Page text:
By incorporating all of the states that have ever pursued nuclear activity since 1945, a rather striking image begins to emerge. The expansion of this definition permits the examination of a much larger number of cases,4 resulting ultimately in much greater theoretical and empirical leverage for analysis (Bleek, 2010; Cone, 2019; Debs & Monteiro, 2017; Jo & Gartzke, 2007; Mehta, 2019; Mueller & Schmidt, 2008; Singh & Way, 2004; Spaniel, 2019). This empirical finding has several important takeaways. First, nuclear reversal—the outcome of successful counter-proliferation efforts—is not as rare as is often presumed in the literature, and in fact reflects the behavior of the strong majority of states who have undertaken some form of nuclear weapons activity. Second, a significant percentage of reversal occurred around the same time. The introduction of new states with nuclear weapons activities stagnated in the mid-1970s and ended essentially in the 1990s when the only new proliferators, Belarus, Kazakhstan, and Ukraine, had inherited their programs after the fall of the Soviet Union. On the other hand, successful counter-proliferation continued to grow in the late 1960s, stagnating and then ultimately skyrocketing after the mid-1980s. Third, the decision to stop these weapons programs cannot be attributed entirely to changes in decision-making at the domestic level—critically, dynamics at the international level can help us understand why states are willing to abandon their nuclear pursuits. These insights and the variation in the historical record lends itself to thorough theoretical and empirical investigation to help answer key questions about counter-proliferation in the international system—such as how best the international community can incentivize nuclear reversal.

Causes of Nuclear Proliferation and Reversal

The majority of scholarship on nuclear weapons activity has centered on two major questions: How do nuclear weapons affect the structure of the international system, and why do states pursue nuclear proliferation (Betts, 1990; Campbell, Einhorn, & Reiss, 2004; Sagan, 1997; Sagan & Waltz, 2003; Thayer, 1995)? These studies focus almost entirely on the initial decision to proliferate and the aftermath of these state decisions. Early theoretical literature and more recent empirical literature examines how nuclear weapons could be used as well as how they affect the balance of power among nuclear states and between nuclear and non-nuclear states (Betts, 1977; Huth & Russett, 1984, 1993; Jo & Gartzke, 2007; Gartzke & Kroenig, 2009; Kugler, 1984; Organski & Kugler, 1980; Russett, 1989).

The second strand of scholarship on nuclear weapons, and in part the foundation of this study, seeks to examine why states proliferate and the variance in proliferation paths, and to forecast which states are most likely to become new proliferators (Bell & Miller, 2015; Debs & Monteiro, 2017; Fuhrmann, 2009, 2012; Hymans, 2006; Jo & Gartzke, 2007; Montgomery & Sagan, 2009; Rublee, 2009; Sagan, 1997; Singh & Way, 2004; Solingen, 1994, 1998; Way & Weeks, 2014). These scholars argue that states pursue nuclear weapons for various reasons, including the acquisition of power to increase internal security, for organizational or bureaucratic interests, or for enhanced prestige in the international community (Sagan, 1997). Recent empirical studies have attempted to distill some of these initial theoretical findings by identifying the primary determinants of nuclear proliferation, isolating the mechanisms linking proliferation and conflict onset, and analyzing the effect of nuclear weapons on dispute initiation and/or bargaining outcomes and interstate relations more broadly (Gartzke & Kroenig, 2009).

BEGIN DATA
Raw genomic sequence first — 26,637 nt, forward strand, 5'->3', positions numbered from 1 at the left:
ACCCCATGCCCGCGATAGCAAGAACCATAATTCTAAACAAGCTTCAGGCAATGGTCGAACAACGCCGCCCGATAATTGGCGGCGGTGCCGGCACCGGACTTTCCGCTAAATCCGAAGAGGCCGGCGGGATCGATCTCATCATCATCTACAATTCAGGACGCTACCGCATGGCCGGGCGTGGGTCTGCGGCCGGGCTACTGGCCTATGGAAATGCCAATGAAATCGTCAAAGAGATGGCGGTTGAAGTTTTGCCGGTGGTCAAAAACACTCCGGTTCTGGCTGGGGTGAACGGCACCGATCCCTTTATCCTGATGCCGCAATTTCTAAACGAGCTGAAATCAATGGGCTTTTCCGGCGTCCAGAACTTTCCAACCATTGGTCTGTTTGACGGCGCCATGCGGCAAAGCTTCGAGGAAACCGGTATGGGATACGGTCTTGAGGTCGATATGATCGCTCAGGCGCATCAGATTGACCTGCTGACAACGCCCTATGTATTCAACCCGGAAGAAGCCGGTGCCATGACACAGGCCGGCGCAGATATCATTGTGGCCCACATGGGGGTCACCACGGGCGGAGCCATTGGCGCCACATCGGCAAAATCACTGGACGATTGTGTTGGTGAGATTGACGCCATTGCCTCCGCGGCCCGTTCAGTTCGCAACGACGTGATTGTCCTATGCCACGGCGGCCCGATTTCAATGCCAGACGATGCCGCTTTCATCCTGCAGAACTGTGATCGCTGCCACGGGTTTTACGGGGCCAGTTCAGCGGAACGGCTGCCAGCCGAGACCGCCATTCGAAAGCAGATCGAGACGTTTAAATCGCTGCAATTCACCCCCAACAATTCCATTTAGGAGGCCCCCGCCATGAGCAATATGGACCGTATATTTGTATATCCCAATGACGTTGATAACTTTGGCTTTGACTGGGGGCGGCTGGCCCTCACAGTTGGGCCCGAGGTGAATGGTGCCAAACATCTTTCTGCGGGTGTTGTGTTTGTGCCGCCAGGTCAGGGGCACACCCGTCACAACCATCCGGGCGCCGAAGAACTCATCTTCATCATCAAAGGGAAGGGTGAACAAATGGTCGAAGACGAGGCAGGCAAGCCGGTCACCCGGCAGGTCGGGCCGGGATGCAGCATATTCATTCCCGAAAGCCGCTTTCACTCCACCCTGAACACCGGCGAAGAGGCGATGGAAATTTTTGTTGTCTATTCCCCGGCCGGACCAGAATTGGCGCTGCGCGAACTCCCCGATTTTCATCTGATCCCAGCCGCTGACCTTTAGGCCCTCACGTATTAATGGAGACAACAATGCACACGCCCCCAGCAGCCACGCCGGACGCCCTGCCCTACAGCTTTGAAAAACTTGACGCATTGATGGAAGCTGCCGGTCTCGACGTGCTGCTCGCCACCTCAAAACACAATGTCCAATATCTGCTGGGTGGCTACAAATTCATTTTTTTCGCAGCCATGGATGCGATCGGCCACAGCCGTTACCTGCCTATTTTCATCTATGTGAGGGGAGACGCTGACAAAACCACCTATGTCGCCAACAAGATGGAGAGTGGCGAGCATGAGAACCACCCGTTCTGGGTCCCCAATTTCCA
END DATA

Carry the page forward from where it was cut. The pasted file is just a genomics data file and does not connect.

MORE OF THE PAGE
Although the current state of the literature on counter-proliferation has thus far been able to account for many cases, it has had limited predictive power for some key aberrations found in the empirical record. This article identifies three limitations of this research to date and how this study’s approach may help mitigate some of these concerns.

First, the majority of studies on nuclear reversal or dismantlement are detailed single-state or regional case studies emphasizing the role of state-specific domestic politics that provide idiosyncratic analyses for why some countries opt to dismantle their nuclear weapons programs (Braut-Hegghammer, 2016; Hymans, 2006; Levite, 2003; Potter & Mukhatzhanova, 2010; Reiss, 1995; Rublee, 2009; Solingen, 2007). This research has provided important analyses of these states and produced significant theoretical implications for further analysis of counter-proliferation. For example, extant explanations for South Africa’s renunciation of nuclear weapons center on its unwillingness to transfer control of the nuclear arsenal to the African National Congress on the eve of democratization,5 and other analyses suggest that Argentina’s and Brazil’s decisions to stop their pursuit of nuclear weapons are due to the resolution of the security risk each posed to the other (Hymans, 2001; Reiss, 1995). Whether these explanations are generalizable beyond this specific case requires further investigation.